The mainstay of treatment is interventional fetal therapy. In a few patients, drugs administered to the mother elicit a response and reach the fetus transplacentally. In fetuses with IHF, treatment essentially involves correcting fetal anemia. In all patients, fetal anemia associated with hydrops fetalis is an absolute indication for fetal blood sampling followed by in utero transfusion. Ultrasonographic guidance is essential for fetal blood transfusion. For this, intravascular transfusion (IVT) is preferred over the intraperitoneal route. Of the many methods available, the prognosis is better in fetuses receiving intravascular transfusions than in those receiving intraperitoneal transfusions because peritoneal absorption is often impaired in affected fetuses. With IVT, 70-85% of fetuses with hydrops and 85-95% of fetuses without hydrops can survive. The therapy associated with the highest incidence of consistent benefit to the fetus is correction of fetal anemia via fetal blood transfusions.

Treatment in patients with NIHF is more complex and must be directed at the cause. One way to classify treatments is to separate them into noninvasive and invasive categories.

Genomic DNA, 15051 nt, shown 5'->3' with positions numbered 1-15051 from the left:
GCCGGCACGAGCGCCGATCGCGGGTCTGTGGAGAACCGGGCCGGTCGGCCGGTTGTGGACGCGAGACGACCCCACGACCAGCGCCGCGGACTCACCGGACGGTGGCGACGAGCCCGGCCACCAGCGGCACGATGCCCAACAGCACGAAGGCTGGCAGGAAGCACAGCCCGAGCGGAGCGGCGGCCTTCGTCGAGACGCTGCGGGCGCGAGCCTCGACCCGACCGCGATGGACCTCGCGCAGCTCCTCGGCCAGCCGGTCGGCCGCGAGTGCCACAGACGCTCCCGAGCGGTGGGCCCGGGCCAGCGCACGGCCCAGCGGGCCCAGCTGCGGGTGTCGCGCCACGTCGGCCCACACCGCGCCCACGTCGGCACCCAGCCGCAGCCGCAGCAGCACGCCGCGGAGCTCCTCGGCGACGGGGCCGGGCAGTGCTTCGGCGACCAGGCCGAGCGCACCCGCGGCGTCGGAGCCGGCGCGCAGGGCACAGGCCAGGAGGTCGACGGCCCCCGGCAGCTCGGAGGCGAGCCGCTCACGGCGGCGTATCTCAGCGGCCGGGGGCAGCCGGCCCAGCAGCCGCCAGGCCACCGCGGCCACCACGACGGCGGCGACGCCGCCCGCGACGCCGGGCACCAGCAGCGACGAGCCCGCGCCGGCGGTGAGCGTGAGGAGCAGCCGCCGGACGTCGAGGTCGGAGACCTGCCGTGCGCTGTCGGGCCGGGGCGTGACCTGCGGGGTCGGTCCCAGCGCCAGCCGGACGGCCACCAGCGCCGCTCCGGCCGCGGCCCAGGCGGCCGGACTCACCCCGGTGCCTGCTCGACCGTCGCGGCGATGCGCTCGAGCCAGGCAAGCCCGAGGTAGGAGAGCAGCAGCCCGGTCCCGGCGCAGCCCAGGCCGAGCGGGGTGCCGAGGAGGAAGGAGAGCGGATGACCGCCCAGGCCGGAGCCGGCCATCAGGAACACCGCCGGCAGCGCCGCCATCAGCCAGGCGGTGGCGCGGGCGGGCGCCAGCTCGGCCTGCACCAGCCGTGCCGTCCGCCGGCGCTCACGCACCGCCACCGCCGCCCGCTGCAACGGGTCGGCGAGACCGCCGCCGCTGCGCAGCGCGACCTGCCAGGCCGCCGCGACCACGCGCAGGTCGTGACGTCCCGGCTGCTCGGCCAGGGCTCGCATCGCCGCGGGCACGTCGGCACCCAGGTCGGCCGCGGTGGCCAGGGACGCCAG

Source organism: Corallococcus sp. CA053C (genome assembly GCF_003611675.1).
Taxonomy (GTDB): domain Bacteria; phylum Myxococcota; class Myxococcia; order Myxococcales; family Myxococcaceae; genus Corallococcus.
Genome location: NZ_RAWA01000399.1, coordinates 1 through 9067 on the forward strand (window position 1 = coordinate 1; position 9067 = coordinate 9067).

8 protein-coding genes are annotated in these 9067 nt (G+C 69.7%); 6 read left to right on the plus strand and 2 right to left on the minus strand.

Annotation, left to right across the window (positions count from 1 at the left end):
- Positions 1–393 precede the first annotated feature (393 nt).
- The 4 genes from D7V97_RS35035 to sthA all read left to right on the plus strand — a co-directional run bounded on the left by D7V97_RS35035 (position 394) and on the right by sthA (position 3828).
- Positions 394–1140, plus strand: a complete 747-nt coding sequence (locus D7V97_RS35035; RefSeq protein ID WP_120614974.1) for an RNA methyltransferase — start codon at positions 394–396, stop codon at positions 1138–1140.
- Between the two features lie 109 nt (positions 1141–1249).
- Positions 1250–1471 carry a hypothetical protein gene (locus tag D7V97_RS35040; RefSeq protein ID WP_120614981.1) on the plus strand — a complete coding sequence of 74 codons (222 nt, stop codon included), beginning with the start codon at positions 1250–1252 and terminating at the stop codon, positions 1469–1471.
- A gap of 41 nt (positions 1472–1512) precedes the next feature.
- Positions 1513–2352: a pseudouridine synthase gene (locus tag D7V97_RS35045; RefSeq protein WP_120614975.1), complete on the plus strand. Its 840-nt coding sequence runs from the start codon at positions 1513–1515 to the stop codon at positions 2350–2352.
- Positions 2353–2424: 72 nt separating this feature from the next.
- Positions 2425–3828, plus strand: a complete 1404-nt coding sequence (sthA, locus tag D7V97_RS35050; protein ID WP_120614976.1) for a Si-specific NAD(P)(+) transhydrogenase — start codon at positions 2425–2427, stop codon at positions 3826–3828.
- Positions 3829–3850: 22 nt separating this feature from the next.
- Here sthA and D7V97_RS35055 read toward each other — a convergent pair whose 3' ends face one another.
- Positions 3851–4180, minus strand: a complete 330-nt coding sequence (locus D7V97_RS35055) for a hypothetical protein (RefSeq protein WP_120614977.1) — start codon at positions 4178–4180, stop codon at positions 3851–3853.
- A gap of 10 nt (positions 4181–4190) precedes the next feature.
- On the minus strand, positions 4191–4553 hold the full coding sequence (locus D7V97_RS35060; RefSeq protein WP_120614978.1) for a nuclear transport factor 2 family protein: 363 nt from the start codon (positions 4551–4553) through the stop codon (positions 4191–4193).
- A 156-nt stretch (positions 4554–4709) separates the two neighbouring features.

Noninvasive treatment may include the following:

Antiarrhythmic drugs

o Antibiotics
o Correction of maternal diabetes and hyperthyroidism

· Invasive treatment: The aggressiveness with which the following treatments are performed depends on the resources, sophistication, and experience of the treating unit.

Some attempted procedures include the following:

Correction of fetal anemia in fetal hemorrhages, parvovirus infections, and, possibly, thalassemia

o Amnioreduction by means of serial amniocentesis
o Fetoscopic laser ablation of communicating vessels in twin-twin transfusion syndrome
o Cord occlusion in cardiac twins
o Thoracocentesis in chylothorax and large pleural collections
o Vesicoamniotic drainage in urinary tract obstructions
o Fetal surgery to correct diaphragmatic hernias and sacrococcygeal teratomas

Remember that the appearance of the features of hydrops fetalis usually signals an advanced stage in the progression of the disease, and the prognosis is poor in most fetuses. However, specialists in fetal medicine and intervention should be consulted in all cases to decide if therapy is appropriate and, if it is, to determine which therapy to use.

Indian Doctors

Sunday, June 11, 2006


Remember, this was the week with the date 06/06/06??With only an hours notice GoDaddy, our fee-paid host of LymphedemaPeople abruptly decided our forums were gobbling up too much space,so they shut them down.

As a result, we had to put in completely new ones.